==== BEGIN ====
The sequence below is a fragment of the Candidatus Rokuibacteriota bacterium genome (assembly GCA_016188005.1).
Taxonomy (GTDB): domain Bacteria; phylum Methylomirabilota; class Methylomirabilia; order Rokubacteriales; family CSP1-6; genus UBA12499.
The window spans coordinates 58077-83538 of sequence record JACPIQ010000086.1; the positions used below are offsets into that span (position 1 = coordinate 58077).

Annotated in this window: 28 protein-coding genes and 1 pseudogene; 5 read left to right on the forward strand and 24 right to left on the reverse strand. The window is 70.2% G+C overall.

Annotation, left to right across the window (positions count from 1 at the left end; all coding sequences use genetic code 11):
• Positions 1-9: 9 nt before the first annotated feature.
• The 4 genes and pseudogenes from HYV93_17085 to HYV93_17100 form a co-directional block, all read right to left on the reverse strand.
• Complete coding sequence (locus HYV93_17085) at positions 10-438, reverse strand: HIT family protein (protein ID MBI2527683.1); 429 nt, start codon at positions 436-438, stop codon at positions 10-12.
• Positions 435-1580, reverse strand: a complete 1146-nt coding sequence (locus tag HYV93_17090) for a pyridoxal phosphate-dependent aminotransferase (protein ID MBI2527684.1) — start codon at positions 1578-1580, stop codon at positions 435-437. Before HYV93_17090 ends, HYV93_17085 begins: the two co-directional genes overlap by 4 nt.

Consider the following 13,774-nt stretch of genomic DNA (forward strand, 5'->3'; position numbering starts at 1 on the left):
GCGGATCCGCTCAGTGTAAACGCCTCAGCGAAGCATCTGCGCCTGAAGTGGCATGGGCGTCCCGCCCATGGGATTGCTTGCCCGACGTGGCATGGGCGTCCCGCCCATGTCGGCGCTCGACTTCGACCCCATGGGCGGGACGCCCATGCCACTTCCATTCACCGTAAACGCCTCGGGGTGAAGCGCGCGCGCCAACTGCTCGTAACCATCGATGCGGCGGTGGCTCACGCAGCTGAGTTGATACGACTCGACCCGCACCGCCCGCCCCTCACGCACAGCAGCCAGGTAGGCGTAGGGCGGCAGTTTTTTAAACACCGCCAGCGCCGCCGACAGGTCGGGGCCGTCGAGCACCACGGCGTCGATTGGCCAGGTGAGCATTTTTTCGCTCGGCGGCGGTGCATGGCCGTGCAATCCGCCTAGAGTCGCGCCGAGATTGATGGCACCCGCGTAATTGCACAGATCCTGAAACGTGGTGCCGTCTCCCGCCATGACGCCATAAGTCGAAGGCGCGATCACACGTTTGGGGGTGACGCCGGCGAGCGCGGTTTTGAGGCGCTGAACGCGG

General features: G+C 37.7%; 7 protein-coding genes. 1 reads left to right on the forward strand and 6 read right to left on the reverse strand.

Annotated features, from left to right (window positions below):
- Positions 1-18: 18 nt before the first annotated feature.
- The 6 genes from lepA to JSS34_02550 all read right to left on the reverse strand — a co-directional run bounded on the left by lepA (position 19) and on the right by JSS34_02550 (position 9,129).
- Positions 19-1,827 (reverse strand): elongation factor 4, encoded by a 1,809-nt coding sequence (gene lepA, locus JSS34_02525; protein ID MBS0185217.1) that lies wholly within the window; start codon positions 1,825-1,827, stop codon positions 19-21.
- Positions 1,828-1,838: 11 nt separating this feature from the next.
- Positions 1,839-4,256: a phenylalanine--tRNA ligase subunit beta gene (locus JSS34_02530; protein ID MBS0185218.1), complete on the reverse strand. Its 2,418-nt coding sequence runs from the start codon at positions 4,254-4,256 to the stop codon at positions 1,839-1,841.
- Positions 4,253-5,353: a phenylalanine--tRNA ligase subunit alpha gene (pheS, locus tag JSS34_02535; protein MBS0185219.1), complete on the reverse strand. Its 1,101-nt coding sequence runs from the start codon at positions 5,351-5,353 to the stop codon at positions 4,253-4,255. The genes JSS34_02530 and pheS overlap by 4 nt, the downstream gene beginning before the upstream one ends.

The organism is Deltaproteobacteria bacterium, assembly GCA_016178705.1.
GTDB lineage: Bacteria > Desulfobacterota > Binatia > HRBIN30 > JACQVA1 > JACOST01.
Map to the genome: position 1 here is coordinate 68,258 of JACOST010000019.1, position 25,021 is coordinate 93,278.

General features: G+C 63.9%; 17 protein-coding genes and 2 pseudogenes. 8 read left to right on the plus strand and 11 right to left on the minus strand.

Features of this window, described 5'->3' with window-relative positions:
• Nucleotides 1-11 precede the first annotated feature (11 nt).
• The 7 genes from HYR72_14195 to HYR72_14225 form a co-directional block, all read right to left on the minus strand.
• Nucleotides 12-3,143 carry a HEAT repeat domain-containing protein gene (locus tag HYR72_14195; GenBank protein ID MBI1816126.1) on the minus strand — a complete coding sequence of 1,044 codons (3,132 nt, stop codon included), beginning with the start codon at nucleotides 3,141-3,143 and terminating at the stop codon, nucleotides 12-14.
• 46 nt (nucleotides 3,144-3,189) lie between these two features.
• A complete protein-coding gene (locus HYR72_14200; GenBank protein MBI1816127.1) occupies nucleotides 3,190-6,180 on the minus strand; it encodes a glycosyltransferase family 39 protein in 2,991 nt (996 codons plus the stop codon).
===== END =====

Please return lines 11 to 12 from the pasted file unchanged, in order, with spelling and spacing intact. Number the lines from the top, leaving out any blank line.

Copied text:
GCGGATCCGCTCAGTGTAAACGCCTCAGCGAAGCATCTGCGCCTGAAGTGGCATGGGCGTCCCGCCCATGGGATTGCTTGCCCGACGTGGCATGGGCGTCCCGCCCATGTCGGCGCTCGACTTCGACCCCATGGGCGGGACGCCCATGCCACTTCCATTCACCGTAAACGCCTCGGGGTGAAGCGCGCGCGCCAACTGCTCGTAACCATCGATGCGGCGGTGGCTCACGCAGCTGAGTTGATACGACTCGACCCGCACCGCCCGCCCCTCACGCACAGCAGCCAGGTAGGCGTAGGGCGGCAGTTTTTTAAACACCGCCAGCGCCGCCGACAGGTCGGGGCCGTCGAGCACCACGGCGTCGATTGGCCAGGTGAGCATTTTTTCGCTCGGCGGCGGTGCATGGCCGTGCAATCCGCCTAGAGTCGCGCCGAGATTGATGGCACCCGCGTAATTGCACAGATCCTGAAACGTGGTGCCGTCTCCCGCCATGACGCCATAAGTCGAAGGCGCGATCACACGTTTGGGGGTGACGCCGGCGAGCGCGGTTTTGAGGCGCTGAACGCGG

General features: G+C 37.7%; 7 protein-coding genes. 1 reads left to right on the forward strand and 6 read right to left on the reverse strand.